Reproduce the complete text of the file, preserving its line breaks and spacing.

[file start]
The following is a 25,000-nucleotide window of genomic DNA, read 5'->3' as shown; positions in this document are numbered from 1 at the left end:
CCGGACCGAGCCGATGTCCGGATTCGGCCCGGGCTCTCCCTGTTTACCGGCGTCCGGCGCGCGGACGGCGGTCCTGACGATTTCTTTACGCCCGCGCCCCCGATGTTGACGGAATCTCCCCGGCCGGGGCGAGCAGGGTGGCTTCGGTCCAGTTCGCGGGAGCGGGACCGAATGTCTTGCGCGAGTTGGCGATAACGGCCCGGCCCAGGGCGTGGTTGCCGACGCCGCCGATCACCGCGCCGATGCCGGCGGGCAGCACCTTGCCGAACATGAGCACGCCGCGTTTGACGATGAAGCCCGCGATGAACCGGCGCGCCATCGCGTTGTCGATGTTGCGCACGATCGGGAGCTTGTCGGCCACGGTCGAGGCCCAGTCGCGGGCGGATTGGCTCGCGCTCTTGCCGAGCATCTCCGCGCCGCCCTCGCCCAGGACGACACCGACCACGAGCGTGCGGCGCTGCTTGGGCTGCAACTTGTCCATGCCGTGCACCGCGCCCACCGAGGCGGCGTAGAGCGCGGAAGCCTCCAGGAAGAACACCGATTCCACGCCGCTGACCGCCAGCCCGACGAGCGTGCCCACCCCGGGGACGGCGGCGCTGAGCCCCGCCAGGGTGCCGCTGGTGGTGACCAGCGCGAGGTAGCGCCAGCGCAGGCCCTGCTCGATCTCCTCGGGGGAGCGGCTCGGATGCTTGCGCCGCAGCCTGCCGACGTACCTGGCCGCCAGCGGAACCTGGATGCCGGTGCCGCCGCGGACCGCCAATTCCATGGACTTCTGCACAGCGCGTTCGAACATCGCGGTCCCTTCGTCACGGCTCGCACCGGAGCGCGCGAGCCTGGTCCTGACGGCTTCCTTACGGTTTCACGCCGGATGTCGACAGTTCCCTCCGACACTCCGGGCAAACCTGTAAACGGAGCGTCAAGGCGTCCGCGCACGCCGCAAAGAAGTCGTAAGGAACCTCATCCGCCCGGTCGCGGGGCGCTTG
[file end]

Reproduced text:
The following is a 25,000-nucleotide window of genomic DNA, read 5'->3' as shown; positions in this document are numbered from 1 at the left end:
CCGGACCGAGCCGATGTCCGGATTCGGCCCGGGCTCTCCCTGTTTACCGGCGTCCGGCGCGCGGACGGCGGTCCTGACGATTTCTTTACGCCCGCGCCCCCGATGTTGACGGAATCTCCCCGGCCGGGGCGAGCAGGGTGGCTTCGGTCCAGTTCGCGGGAGCGGGACCGAATGTCTTGCGCGAGTTGGCGATAACGGCCCGGCCCAGGGCGTGGTTGCCGACGCCGCCGATCACCGCGCCGATGCCGGCGGGCAGCACCTTGCCGAACATGAGCACGCCGCGTTTGACGATGAAGCCCGCGATGAACCGGCGCGCCATCGCGTTGTCGATGTTGCGCACGATCGGGAGCTTGTCGGCCACGGTCGAGGCCCAGTCGCGGGCGGATTGGCTCGCGCTCTTGCCGAGCATCTCCGCGCCGCCCTCGCCCAGGACGACACCGACCACGAGCGTGCGGCGCTGCTTGGGCTGCAACTTGTCCATGCCGTGCACCGCGCCCACCGAGGCGGCGTAGAGCGCGGAAGCCTCCAGGAAGAACACCGATTCCACGCCGCTGACCGCCAGCCCGACGAGCGTGCCCACCCCGGGGACGGCGGCGCTGAGCCCCGCCAGGGTGCCGCTGGTGGTGACCAGCGCGAGGTAGCGCCAGCGCAGGCCCTGCTCGATCTCCTCGGGGGAGCGGCTCGGATGCTTGCGCCGCAGCCTGCCGACGTACCTGGCCGCCAGCGGAACCTGGATGCCGGTGCCGCCGCGGACCGCCAATTCCATGGACTTCTGCACAGCGCGTTCGAACATCGCGGTCCCTTCGTCACGGCTCGCACCGGAGCGCGCGAGCCTGGTCCTGACGGCTTCCTTACGGTTTCACGCCGGATGTCGACAGTTCCCTCCGACACTCCGGGCAAACCTGTAAACGGAGCGTCAAGGCGTCCGCGCACGCCGCAAAGAAGTCGTAAGGAACCTCATCCGCCCGGTCGCGGGGCGCTTG